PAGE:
The usual distinction is between power de facto and de jure.
Power de facto
De facto power is power without any legitimacy or authority. It is simply the ability to achieve objectives despite any resistance. Max Weber offered a definition of power that is essentially similar to this :
Power [Macht] is the probability that one actor within a social relationship will be in a position to carry out his own will despite resistance, regardless of the basis on which this probability rests. (Max Weber in A.M. Henderson and Talcott Parsons, ed., The Theory of Social and Economic Organization, New York: Oxford University Press, 1947, 152.)
There is no rightfulness in such power as such. It could be imposed by a dictatorship or military occupation.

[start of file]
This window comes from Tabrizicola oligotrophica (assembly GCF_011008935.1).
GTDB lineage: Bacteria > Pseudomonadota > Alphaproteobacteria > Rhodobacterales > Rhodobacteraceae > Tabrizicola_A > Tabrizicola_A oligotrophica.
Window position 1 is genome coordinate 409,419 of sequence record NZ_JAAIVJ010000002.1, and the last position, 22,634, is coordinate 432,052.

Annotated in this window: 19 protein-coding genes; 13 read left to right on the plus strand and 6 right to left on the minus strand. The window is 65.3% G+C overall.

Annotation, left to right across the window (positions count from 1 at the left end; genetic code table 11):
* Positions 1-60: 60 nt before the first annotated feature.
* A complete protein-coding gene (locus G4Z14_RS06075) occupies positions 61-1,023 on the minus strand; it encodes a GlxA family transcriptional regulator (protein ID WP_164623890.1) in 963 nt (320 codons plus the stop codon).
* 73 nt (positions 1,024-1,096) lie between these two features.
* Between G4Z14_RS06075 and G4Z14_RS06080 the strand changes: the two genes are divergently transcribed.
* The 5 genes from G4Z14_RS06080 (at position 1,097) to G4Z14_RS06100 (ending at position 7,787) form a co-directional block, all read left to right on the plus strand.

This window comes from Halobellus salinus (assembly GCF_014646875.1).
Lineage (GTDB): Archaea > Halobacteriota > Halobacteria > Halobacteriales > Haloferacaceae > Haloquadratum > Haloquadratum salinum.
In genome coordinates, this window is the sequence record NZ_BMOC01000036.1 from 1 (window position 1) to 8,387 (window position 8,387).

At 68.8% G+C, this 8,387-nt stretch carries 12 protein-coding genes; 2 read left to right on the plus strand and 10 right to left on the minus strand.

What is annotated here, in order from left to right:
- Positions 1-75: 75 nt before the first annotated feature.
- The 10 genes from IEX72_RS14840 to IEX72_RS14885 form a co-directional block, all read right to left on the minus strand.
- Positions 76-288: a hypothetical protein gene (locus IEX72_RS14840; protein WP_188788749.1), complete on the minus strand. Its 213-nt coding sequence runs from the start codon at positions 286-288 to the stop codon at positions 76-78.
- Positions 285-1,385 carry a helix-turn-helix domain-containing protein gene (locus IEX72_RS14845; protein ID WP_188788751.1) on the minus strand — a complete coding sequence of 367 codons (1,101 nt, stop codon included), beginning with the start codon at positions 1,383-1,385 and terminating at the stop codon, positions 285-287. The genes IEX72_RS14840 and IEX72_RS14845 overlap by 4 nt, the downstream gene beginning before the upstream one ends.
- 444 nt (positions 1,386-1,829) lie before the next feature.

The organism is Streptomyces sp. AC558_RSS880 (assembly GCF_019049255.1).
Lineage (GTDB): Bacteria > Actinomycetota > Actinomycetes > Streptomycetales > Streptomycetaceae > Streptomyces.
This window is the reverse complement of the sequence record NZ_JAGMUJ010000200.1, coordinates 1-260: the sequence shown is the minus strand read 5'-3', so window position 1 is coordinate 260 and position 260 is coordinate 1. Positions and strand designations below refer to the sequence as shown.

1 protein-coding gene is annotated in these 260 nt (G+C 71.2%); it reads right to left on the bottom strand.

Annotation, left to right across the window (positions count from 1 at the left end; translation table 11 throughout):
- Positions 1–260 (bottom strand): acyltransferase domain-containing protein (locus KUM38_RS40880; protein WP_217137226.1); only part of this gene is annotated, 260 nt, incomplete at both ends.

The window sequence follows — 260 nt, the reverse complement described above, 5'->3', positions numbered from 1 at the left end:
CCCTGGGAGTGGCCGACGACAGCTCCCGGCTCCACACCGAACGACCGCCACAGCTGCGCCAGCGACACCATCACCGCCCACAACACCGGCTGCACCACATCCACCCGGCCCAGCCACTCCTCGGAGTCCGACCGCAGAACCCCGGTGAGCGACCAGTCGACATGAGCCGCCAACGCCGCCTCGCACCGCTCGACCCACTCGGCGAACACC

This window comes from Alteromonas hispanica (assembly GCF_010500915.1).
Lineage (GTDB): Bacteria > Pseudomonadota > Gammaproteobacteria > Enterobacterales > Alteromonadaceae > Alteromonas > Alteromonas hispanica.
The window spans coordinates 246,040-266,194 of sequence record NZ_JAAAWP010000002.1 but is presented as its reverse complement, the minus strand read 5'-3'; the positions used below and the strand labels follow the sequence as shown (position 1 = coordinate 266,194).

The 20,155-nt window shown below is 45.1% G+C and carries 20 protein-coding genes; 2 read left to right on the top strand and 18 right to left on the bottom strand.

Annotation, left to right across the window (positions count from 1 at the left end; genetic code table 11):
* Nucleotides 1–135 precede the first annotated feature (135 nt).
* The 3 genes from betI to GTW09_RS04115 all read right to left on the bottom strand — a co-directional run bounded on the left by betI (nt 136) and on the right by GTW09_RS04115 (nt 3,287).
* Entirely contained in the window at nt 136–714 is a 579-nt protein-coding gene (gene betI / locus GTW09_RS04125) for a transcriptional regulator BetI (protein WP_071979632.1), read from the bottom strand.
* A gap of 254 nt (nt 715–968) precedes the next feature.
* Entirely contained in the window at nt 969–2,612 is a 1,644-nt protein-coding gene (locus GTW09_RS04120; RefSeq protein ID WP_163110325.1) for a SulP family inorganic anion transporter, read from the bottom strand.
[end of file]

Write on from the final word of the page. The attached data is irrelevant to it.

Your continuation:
Power de jure
This is rightful or legitimate power. It is or may be every bit as effective as de facto power but it is a moral power with the legitimate entitlement to issue commands and, in doing this, to put others under obligations to act in certain ways. It is closely connected with the idea of *authority'.
Weber : A.M. Henderson and Talcott Parsons, ed., The Theory of Social and Economic Organization, New York: Oxford University Press, 1947.
Jonathan Perry, 'Authority and Harm', Oxford Studies in Political Philosophy, 3, Oxford : OUP, 2017, 252.